We live in a world in which everything is available. If some tiny choir in Amsterdam sings a 15th century motet, I can snag a recording of that in a matter of minutes. Most of the stuff sitting on my desk comes from China. My shirt has parts and labor embedded within it from a dozen countries around the world. Why can’t I get a sponge from Turkey?
This is when I start making calls. I rang up the leading importer of sponges with a business that has been in the family for three generations, starting long ago with imports from Turkey. Now the company only imports from places closer to home. This is how the conversation began. I told him what I had found and he confirmed it point by point.
The conversation lasted 20 minutes. It was filled with fascinating detail about varieties of sponges, places of origin, sponge farming techniques, import restrictions, wholesale pricing deals, big-box contract restrictions, sponge longevity, and trends in sponge usage across industries. This man lives and breathes sea sponges, just as his father and his father’s father did.
I gotta say it: I love conversations like this. They are too rare. Experts are amazing people. Real experts, people who know a sector like no one else. And if you want a real expert, you have to go to a business person. These are the people with the strongest passions, the depth of knowledge, the on-the-ground (or in-the-sea) experience, and vast knowledge about stuff that no normal person could acquire through any known means. Wikipedia is ignorant by comparison, and the professor who thinks he knows knows nothing.
Speaking on deep background, he admitted that the Turkish sponges are vastly better and that the floppy mush from the Caribbean is a sorry excuse for a sea sponge. He said that consumers have been denied serious sponges for so long that they no longer expect anything else.
Why can’t he get them from Turkey? He said that he has tried and tried for years but, as best he can tell, there just aren’t people harvesting them on a scale to enable the volume of imports that would make importing them economically viable. There are no restrictions on importation, so far as he could tell, but he still can’t make it work and be profitable.
I just laughed and laughed over this comment: “A few years ago, a guy in New Jersey managed to get some. But he kept them!” I’m not sure if he meant that he declined to sell them to wholesalers or if the guy retained them for use by his children and his children’s children. In either case, it was a funny comment because it illustrates just how much my new friend knows about this market.
That still leaves the question why so few boats are willing to go out and harvest these things. It could be that there is not enough demand to justify it, but I doubt that. This is an ancient profession — literally dating back to the ancient world when divers would plumb the depths of the ocean to drag up this amazing things and sell them on the streets to all classes of people.
I can’t confirm this with absolute certainty but I suspect that modern sponge divers in the Aegean Sea region have lobbied for and achieved a cartel status, restricting capitalized companies from planting and harvesting on grounds of job protection. Again, I can’t confirm but I’ve found enough material about the supposed sad plight of traditional sponge farmers to make me suspicious that the hand of the state is somehow involved in forming them into a tiny guild to keep their wages and profits high. Hence, the small quantity available on the market.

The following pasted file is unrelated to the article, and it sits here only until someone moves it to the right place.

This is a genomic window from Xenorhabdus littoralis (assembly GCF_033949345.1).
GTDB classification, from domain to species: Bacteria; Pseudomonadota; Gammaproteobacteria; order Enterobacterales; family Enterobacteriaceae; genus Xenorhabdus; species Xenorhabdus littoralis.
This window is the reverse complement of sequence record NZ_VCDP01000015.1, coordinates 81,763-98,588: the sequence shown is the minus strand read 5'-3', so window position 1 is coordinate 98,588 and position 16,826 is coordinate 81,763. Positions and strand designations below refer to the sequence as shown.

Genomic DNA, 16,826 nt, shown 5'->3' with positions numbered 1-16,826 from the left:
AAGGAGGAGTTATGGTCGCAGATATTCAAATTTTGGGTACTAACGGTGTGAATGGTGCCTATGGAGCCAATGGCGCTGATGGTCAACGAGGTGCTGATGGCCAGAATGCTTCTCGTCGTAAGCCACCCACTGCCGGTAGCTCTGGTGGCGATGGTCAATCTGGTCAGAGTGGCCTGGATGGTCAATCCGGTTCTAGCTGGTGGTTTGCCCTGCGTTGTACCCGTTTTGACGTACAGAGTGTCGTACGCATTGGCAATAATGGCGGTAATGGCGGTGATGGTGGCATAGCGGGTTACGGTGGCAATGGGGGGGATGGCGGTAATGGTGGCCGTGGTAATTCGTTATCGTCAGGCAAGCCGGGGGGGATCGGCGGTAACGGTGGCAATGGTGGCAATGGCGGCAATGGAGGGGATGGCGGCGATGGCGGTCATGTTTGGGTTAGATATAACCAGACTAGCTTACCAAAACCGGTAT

My temporary mania to discover the secret of the sponge took place right in the thick of the presidential debates just before the national election. Each of these debates feature extremely impressive actors who purport to have vast knowledge of all things sufficient to give them the intellectual capacity to manage the country and the whole world. They rattle off statistics and pronounce on all aspects of everything. We are supposed to believe that they are like that character in the movie Megamind. They are all knowing!
Anyone with bit of sophistication can detect the truth. These guys are pulling sponges over our eyes. They know how to get elected. That’s their main talent. If you want to gain actual working knowledge of something, you have to talk to a person — like this sponge importer — who lives and breaths the sector and puts his own property on the line, and tests his knowledge daily by the ultimate crucible of the balance sheet. It is in the commercial sector that you find real expertise.
Of course my sponge merchant is not presuming to run our lives or run the world. His mission is more realistic and humble: get people stuff they can use to improve their lives. This is a humble calling, an honest profession, a heroic endeavor. It is social service. It is a model of how to live a good and productive life.
Admire not those who lie and trick us into believing they are god like! The merchants are the people we should be admiring because they are exactly what they purport to be, and, in a market economy, they are always and everywhere willing to be corrected, ready to change plans, and happy to be deferential to the tastes and demands of others. This is the market at work: humble expertise in the service of humanity.
If you are ever in a position to advise young people, steer them in this direction. Merchantcraft is a life well lived. A mind is a terrible thing to waste on politics.